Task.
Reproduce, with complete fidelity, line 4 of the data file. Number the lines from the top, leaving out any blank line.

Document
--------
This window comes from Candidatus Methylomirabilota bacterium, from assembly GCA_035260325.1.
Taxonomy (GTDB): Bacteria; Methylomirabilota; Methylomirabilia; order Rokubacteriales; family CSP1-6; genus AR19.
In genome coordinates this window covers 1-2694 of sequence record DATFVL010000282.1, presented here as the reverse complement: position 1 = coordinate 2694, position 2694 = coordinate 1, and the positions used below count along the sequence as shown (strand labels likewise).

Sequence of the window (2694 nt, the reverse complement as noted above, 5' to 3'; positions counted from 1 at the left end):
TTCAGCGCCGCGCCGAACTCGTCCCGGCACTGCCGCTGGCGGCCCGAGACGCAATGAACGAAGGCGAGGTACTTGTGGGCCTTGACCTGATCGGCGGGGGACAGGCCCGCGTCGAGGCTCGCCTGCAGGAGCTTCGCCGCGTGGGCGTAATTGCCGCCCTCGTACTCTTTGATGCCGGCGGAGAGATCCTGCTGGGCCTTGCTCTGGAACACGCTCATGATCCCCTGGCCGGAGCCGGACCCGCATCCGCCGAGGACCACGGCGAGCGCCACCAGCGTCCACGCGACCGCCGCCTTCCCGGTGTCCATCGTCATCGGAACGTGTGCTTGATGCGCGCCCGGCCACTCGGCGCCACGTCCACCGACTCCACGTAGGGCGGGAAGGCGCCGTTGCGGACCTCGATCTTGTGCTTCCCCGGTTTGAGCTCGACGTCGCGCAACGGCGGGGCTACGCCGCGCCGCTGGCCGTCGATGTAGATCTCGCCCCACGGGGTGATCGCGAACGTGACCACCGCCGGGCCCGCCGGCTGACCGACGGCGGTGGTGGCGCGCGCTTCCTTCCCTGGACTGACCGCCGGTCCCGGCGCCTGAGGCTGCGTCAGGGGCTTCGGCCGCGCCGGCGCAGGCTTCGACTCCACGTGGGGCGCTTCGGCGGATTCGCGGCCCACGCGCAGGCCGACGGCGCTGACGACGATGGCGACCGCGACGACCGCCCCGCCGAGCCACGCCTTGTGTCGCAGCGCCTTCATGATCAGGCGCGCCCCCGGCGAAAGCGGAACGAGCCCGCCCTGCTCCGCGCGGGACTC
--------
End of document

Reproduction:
Sequence of the window (2694 nt, the reverse complement as noted above, 5' to 3'; positions counted from 1 at the left end):